Libertarians refuse to be obligated to protect my rights, but demand that I protect their property. Fuck you. Defend your own damn property against robbery and theft. If those ten guys over there can overpower you and take your stuff, what business of it is mine? You should have hired more bodyguards.
Hey, look. I was born into this system. That wasn’t my idea. The State has already extracted tax money from me to fund its “free” law-enforcement “public option”. If I did defend my own damn property against theft and robbery, would the Barefoot Bum see to it that I received a reduction in my tax liability?
The Barefoot Bum is correct that this is a hypocritical position to which many Libertarians adhere. The idea is crystallized in section 2.0 of the Libertarian Party’s platform:
The only proper role of government in the economic realm is to protect property rights, adjudicate disputes, and provide a legal framework in which voluntary trade is protected.
If that government is funded through taxation, then Libertarians have put themselves in the awkward position of advocating the violation of property rights to protect property rights. But any hypocrisy-based argument against Libertarians applies in at least equal force to members of both mainstream parties and most other parties. They each will generally tell you out of one side of their mouths that robbery is a felony punishable by imprisonment, and they will tell you out of the other side of their mouths that robbery (in the form of taxation) is not only permissible, but desirable and mandatory, so long as the robbers are first voted into public office through a general election. Is this not hypocrisy?
Many Libertarians challenge the idea that government has a legitimate role even in protecting property and adjudicating disputes. Discussing his compendium of Anarchist thought, Anarchy and the Law, Edward P. Stringham described the origins of our public police and court systems:
Bruce Benson has an excellent article Are Public Goods Really Common Pools? In this one, he talks about how in England a thousand years ago, there was a very worked out, well developed system of private dispute resolution. People would be members of these groups called hundreds where they would pledge: “If you are part of this group you’re going to be honest. If somebody does something we’ll pay restitution to the other person.” And it worked very well. And then eventually the kings in England started observing this and they said “Oh, there’s lots of restitution being paid to victims. Maybe in addition to paying restitution to victims, maybe you can pay some of the restitution to the king as well.” So they started passing these laws that said “not only did you violate the victim’s rights, you also violated the king’s peace.” And eventually the government started saying “Well, this is also a violation of kings peace. That’s a violation of king’s peace.” So you got more and more criminal laws passed over time. Eventually, they said: “Well, you know, the victim, he doesn’t really matter. The real victim is the king.” So they made all the restitution go to the king, and then, eventually, people stopped using this system. And then the government said: “Look! It’s a market failure! Markets don’t work!” Okay, so they stepped in ex post and said: “We need to provide public law enforcement,” but it wasn’t because the market wasn’t doing it, it was because the government intervened.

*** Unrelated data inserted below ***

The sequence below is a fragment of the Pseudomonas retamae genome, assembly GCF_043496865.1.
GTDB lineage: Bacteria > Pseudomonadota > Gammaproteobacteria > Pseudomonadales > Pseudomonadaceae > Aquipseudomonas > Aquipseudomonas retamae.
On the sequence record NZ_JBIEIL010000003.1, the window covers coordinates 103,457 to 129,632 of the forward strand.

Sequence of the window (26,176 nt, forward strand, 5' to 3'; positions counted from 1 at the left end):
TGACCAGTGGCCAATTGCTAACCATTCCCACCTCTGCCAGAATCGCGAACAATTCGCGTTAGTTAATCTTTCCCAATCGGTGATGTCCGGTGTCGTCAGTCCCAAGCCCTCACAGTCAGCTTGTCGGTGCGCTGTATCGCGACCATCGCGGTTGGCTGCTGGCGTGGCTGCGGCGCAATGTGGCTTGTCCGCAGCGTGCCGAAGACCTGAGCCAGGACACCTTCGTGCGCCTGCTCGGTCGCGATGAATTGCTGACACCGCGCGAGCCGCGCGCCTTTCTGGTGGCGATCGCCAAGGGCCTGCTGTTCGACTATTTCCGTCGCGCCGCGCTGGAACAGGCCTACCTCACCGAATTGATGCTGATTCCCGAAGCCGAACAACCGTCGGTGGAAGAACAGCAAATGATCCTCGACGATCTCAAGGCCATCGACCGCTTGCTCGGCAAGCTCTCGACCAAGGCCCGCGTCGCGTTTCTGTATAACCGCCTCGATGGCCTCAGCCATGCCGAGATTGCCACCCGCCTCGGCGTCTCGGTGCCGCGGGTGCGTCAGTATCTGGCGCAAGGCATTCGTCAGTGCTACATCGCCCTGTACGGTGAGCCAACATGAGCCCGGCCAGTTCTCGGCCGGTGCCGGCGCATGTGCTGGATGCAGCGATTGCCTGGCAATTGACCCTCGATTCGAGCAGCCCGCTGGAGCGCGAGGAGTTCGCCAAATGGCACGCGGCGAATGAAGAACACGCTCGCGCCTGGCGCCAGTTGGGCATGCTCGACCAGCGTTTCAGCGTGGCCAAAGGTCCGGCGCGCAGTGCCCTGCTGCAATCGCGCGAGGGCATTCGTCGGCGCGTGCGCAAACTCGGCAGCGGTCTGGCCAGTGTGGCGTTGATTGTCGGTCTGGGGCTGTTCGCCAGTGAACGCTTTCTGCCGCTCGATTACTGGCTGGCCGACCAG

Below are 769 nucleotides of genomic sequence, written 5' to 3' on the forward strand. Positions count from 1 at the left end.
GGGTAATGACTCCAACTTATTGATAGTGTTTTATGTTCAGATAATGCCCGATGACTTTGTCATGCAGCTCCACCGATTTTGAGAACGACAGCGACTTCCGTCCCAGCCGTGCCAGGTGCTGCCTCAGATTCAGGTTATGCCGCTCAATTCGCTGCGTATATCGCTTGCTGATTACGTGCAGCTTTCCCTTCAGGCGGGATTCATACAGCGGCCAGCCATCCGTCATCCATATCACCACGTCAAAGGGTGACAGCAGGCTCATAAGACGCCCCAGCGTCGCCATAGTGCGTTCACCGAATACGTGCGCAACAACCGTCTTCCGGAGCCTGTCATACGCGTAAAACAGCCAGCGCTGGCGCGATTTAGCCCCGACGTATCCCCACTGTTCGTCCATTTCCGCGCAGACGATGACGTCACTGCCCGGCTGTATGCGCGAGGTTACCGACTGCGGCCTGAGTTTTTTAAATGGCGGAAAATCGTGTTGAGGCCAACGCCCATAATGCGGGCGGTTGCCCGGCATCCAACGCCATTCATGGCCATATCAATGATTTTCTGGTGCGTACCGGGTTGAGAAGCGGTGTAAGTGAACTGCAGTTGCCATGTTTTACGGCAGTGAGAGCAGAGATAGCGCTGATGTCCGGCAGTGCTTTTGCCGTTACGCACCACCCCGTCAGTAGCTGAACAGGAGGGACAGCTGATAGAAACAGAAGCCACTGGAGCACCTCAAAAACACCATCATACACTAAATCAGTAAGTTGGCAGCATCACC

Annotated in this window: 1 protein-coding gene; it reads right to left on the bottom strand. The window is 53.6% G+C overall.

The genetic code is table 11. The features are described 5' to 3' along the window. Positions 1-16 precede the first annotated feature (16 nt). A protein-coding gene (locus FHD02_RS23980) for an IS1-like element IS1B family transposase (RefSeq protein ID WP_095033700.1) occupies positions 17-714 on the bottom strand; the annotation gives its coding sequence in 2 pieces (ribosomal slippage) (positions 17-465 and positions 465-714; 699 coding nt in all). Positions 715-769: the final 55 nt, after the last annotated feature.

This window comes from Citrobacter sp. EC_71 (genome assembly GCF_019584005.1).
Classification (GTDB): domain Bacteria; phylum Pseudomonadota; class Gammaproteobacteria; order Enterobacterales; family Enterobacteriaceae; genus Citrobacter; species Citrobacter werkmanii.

I have not yet read either Edward P. Stringham’s book or Bruce Benson’s article. Nor have I considered any of their sources, or any other possible sources for this information, so I don’t yet have a very good sense of how a privatized system of law enforcement of work, but I am interested in considering methods of protecting property that do not rest on the initiation of force against those unwilling to participate.
In 21st century America, it would be politically inexpedient, to say the least, to adopt as part of any political platform a statement explaining that the party intends to dissolve its municipal police force and citizens should begin to consider patronizing private security firms. I do not believe that Americans, by and large, are ready to consider that message. Libertarians are marginalized enough as it is. I accept their platform position on this matter as a politically appropriate intermediate stage between our current system of laws and law enforcement, and a truly libertarian one.
All told, I personally demand nothing from the Barefoot Bum. If he refused today to pay his taxes, either to spite me or better tend to his own affairs, I wouldn’t say a word to him.
(And if your bodyguards realize they can take your stuff, too bad for you.)
Let’s not pretend that lawmakers and public police are never corrupt and never abuse their authority. Let’s get real. This is a universal problem.
Libertarians tend to be upper-middle-class professionals. What these Libertard upper-middle-class professionals fail to realize is that their status and wealth is protected by un-Libertarian law and custom (i.e. requiring law degrees and bar examinations; why not let the market decide who should be a lawyer?)
This is not the first time someone has attempted to discredit me by accusing me of being wealthy. It was a meritless ad hominem attack last time I heard it, and it is a meritless ad hominem attack today.
I vehemently oppose mandatory licensing requirements for legal professionals. They reduce the supply of legal services available to the public and therefore increase the price of those services. The detriments redound almost entirely to the poor and middle class in this country, who are very often left to defend themselves pro se in court. Those who have permission to represent themselves in court would be better off if they also had permission to hire a person who knows a mere one more thing than they do about how to prepare and deliver a case. Instead, onerous licensing laws raise the bar of permissible legal services to above that which many can afford. The market should decide who should be a lawyer.